*For example, by truncating the decimal expansion of √2, show that √2 is between 1 and 2, then between 1.4 and 1.5, and explain how to continue on to get better approximations.*

**Subject Area:**Mathematics

**Grade:**8

**Domain-Subdomain:**The Number System

**Cluster:**Level 2: Basic Application of Skills & Concepts

**Cluster:**Know that there are numbers that are not rational, and approximate them by rational numbers. (Supporting Cluster) -

Clusters should not be sorted from Major to Supporting and then taught in that order. To do so would strip the coherence of the mathematical ideas and miss the opportunity to enhance the major work of the grade with the supporting clusters.

**Date Adopted or Revised:**02/14

**Date of Last Rating:**02/14

**Status:**State Board Approved - Archived

**Assessed:**Yes

**Assessment Limits :**

All irrational numbers may be used, excluding e. Irrational expressions should only use one operation.**Calculator :**No

**Context :**No context

**Test Item #:**Sample Item 1**Question:**What is the approximate value of , to the nearest whole number?

**Difficulty:**N/A**Type:**EE: Equation Editor

**Test Item #:**Sample Item 2**Question:**What is the approximate value of ?

**Difficulty:**N/A**Type:**MC: Multiple Choice

**Test Item #:**Sample Item 3**Question:**A number line is shown.

Place the following numbers in the proper location on the number line.

**Difficulty:**N/A**Type:**GRID: Graphic Response Item Display

**Test Item #:**Sample Item 4**Question:**Drag the numbers shown to their approximate locations on the number line.

**Difficulty:**N/A**Type:**GRID: Graphic Response Item Display

## Related Courses

## Related Access Points

## Related Resources

## Formative Assessments

## Lesson Plans

## Problem-Solving Tasks

## Student Center Activity

## Tutorials

## MFAS Formative Assessments

Students are asked to plot the square root of eight on three number lines, scaled to progressively more precision.

Students are asked to estimate the value of several irrational numbers using a calculator and order them on a number line.

Students are asked to graph three different irrational numbers on number lines.

Students are asked to find and interpret lower and upper bounds of an irrational expression using a calculator.

## Student Resources

## Problem-Solving Tasks

When students plot irrational numbers on the number line, it helps reinforce the idea that they fit into a number system that includes the more familiar integer and rational numbers. This is a good time for teachers to start using the term "real number line" to emphasize the fact that the number system represented by the number line is the real numbers. When students begin to study complex numbers in high school, they will encounter numbers that are not on the real number line (and are, in fact, on a "number plane"). This task could be used for assessment, or if elaborated a bit, could be used in an instructional setting.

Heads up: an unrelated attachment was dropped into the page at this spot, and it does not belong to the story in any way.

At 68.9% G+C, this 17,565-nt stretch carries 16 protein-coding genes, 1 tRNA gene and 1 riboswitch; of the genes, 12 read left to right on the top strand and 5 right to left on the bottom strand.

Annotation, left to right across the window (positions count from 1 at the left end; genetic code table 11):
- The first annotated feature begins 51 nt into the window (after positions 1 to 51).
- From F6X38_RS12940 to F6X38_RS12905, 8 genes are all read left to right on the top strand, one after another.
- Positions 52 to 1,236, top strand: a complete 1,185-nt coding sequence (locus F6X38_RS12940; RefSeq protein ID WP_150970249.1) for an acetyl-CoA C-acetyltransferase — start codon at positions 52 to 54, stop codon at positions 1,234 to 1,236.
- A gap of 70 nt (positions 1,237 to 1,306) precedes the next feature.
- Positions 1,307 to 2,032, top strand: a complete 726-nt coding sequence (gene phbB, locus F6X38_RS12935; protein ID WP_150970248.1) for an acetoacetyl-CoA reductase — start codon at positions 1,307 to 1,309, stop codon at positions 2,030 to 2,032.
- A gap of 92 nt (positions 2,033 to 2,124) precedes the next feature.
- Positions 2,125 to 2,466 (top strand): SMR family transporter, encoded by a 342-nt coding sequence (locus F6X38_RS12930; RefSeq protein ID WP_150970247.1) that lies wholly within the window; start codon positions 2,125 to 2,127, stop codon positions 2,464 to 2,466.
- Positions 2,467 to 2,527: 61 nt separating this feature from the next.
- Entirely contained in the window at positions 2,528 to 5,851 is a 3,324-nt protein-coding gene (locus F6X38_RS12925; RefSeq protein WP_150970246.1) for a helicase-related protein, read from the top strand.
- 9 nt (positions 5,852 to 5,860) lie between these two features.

Type: Problem-Solving Task

Students are given a pair of numbers. They are asked to determine which is larger, and then justify their answer. The numbers involved are rational numbers and common irrational numbers, such p and square roots. This task can be used to either build or assess initial understandings related to rational approximations of irrational numbers.

Type: Problem-Solving Task

## Student Center Activity

Students can practice answering mathematics questions on a variety of topics. With an account, students can save their work and send it to their teacher when complete.

Type: Student Center Activity

## Tutorials

In this video, you will practice comparing an irrational number to a percent. First you will try it without a calculator. Then you will check your answer using a calculator.

Type: Tutorial

In this video, you will learn how to approximate a square root to the hundredths place.

Type: Tutorial

In this video, you will practice approximating square roots of numbers that are not perfect squares. You will find the perfect square below and above to approximate the value of the square root between two whole numbers.

Type: Tutorial

## Parent Resources

## Problem-Solving Tasks

When students plot irrational numbers on the number line, it helps reinforce the idea that they fit into a number system that includes the more familiar integer and rational numbers. This is a good time for teachers to start using the term "real number line" to emphasize the fact that the number system represented by the number line is the real numbers. When students begin to study complex numbers in high school, they will encounter numbers that are not on the real number line (and are, in fact, on a "number plane"). This task could be used for assessment, or if elaborated a bit, could be used in an instructional setting.

Type: Problem-Solving Task

Students are given a pair of numbers. They are asked to determine which is larger, and then justify their answer. The numbers involved are rational numbers and common irrational numbers, such p and square roots. This task can be used to either build or assess initial understandings related to rational approximations of irrational numbers.

Type: Problem-Solving Task